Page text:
The most sophisticated chemical tracer that the InnoLab currently utilises, are chemical based ‘inks’ which are implemented during the manufacturing process of a product: such inks or chemical compounds are nearly impossible to copy or replicate, and can be specifically designed to be invisible to the eye (in a similar manner to how special ink is used to validate paper currency). In order to ensure maximal security, a specific reader for the ink is required by a designated third party software.
Smart Packaging — Hiding the Product
When there is no product visible or accessible during its transportation in the supply chain, there is no way for a criminal to tamper with or counterfeit the product in question. As such, the safest strategy to ensure the security of a product is through placing each product in a thorough and tamper-proof package.
The Ambrosus InnoLab, has custom designed a number of smart devices in order to better protect products while they are transported throughout the supply chain. For such smart packages, there are three different levels by which they can be implemented: firstly, it can be besides or inside the package; secondly on the package; and third, directly integrated into the manufacturing of the package. Different parameters have to be considered, such as for example the location, the communication (short or long range, through the packaging or not), the sensitivity (continuous or punctual, with an alarm threshold, which calibration) and the energy (passive, active), to name just a few.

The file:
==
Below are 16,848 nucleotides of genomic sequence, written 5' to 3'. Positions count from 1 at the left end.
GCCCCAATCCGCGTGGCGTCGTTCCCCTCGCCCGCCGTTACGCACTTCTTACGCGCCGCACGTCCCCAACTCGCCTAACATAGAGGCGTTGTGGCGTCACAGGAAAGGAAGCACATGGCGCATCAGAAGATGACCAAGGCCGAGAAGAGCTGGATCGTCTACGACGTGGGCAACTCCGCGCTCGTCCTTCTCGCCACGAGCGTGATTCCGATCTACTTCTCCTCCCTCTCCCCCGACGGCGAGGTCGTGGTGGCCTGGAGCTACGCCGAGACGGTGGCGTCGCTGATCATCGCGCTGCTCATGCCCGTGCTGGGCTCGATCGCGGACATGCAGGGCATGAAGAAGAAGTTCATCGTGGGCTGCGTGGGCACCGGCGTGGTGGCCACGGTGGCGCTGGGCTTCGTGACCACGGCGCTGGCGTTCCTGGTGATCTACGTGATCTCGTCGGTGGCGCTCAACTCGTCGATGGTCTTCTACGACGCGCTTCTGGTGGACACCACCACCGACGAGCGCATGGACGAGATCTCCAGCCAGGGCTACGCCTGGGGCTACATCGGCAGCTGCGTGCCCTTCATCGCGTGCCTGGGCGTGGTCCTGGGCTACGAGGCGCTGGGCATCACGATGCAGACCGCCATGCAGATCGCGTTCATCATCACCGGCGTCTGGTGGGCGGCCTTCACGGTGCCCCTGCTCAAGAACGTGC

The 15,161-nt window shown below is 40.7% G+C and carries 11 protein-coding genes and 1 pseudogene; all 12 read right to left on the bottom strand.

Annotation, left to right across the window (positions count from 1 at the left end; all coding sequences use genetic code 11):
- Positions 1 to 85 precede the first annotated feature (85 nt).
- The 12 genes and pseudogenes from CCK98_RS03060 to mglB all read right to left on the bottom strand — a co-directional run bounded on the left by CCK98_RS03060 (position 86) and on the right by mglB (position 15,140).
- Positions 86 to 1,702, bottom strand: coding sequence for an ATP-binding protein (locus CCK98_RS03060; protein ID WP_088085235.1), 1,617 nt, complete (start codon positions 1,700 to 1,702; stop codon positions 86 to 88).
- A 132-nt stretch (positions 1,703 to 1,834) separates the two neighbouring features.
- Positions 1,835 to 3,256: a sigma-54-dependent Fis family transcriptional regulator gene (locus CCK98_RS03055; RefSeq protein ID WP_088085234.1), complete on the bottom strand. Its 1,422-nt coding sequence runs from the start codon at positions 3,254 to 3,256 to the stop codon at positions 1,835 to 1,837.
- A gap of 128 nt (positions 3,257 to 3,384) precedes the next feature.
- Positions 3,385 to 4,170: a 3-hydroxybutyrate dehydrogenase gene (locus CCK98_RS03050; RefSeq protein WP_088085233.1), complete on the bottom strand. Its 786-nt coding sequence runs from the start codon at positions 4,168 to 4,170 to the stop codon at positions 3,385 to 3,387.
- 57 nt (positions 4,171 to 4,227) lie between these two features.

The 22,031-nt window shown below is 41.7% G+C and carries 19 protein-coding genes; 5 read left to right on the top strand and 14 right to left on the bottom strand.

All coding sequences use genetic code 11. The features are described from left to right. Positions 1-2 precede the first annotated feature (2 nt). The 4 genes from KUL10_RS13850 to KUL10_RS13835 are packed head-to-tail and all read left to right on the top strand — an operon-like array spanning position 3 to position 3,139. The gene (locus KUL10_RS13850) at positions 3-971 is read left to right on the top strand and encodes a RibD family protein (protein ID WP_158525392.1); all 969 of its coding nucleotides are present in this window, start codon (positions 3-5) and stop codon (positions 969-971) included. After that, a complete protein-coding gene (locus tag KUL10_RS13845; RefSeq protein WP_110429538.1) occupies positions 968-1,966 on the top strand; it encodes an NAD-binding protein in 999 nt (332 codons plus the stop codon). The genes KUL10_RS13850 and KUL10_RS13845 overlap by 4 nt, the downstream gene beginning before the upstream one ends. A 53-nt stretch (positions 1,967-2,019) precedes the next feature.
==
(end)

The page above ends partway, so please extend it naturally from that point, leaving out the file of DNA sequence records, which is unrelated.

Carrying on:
Smart Isothermal Box:
Both products have been uniquely designed by the InnoLab: what is especially particular about he two devices is that they possess an inbuilt Ambrosus Gateway whereby any detectable tampering or alteration is immediately processed as an ‘alert’ to the designated authority. In such a manner, the product within the container or box, does not even have the possibility of being counterfeiting or modified since the packaging itself has the capability of alerting the stakeholder in the event of suspicious activity. Additionally, such gateways are cryptographically secured with a special signature that only certain people can authenticate via finger print, signature, optical reader, etc.